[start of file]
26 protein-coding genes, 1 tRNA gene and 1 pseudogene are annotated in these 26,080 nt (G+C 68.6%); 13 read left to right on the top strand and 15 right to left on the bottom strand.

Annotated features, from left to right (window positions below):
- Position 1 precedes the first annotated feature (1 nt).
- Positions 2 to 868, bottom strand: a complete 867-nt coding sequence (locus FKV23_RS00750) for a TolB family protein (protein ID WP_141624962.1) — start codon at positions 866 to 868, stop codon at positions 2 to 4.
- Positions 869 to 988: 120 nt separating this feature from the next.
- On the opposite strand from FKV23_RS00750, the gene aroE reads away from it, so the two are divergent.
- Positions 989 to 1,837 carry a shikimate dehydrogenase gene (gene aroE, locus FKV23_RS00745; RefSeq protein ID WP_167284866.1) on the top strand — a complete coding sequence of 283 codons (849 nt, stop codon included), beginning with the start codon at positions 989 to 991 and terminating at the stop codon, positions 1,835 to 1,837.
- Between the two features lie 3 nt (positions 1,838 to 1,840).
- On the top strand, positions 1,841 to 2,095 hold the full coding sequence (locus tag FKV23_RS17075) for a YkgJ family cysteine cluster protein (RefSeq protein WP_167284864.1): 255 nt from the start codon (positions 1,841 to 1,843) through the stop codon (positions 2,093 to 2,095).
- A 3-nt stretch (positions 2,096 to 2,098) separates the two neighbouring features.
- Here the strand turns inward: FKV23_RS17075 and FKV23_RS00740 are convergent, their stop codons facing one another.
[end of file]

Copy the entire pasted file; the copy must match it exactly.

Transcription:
26 protein-coding genes, 1 tRNA gene and 1 pseudogene are annotated in these 26,080 nt (G+C 68.6%); 13 read left to right on the top strand and 15 right to left on the bottom strand.

Annotated features, from left to right (window positions below):
- Position 1 precedes the first annotated feature (1 nt).
- Positions 2 to 868, bottom strand: a complete 867-nt coding sequence (locus FKV23_RS00750) for a TolB family protein (protein ID WP_141624962.1) — start codon at positions 866 to 868, stop codon at positions 2 to 4.
- Positions 869 to 988: 120 nt separating this feature from the next.
- On the opposite strand from FKV23_RS00750, the gene aroE reads away from it, so the two are divergent.
- Positions 989 to 1,837 carry a shikimate dehydrogenase gene (gene aroE, locus FKV23_RS00745; RefSeq protein ID WP_167284866.1) on the top strand — a complete coding sequence of 283 codons (849 nt, stop codon included), beginning with the start codon at positions 989 to 991 and terminating at the stop codon, positions 1,835 to 1,837.
- Between the two features lie 3 nt (positions 1,838 to 1,840).
- On the top strand, positions 1,841 to 2,095 hold the full coding sequence (locus tag FKV23_RS17075) for a YkgJ family cysteine cluster protein (RefSeq protein WP_167284864.1): 255 nt from the start codon (positions 1,841 to 1,843) through the stop codon (positions 2,093 to 2,095).
- A 3-nt stretch (positions 2,096 to 2,098) separates the two neighbouring features.
- Here the strand turns inward: FKV23_RS17075 and FKV23_RS00740 are convergent, their stop codons facing one another.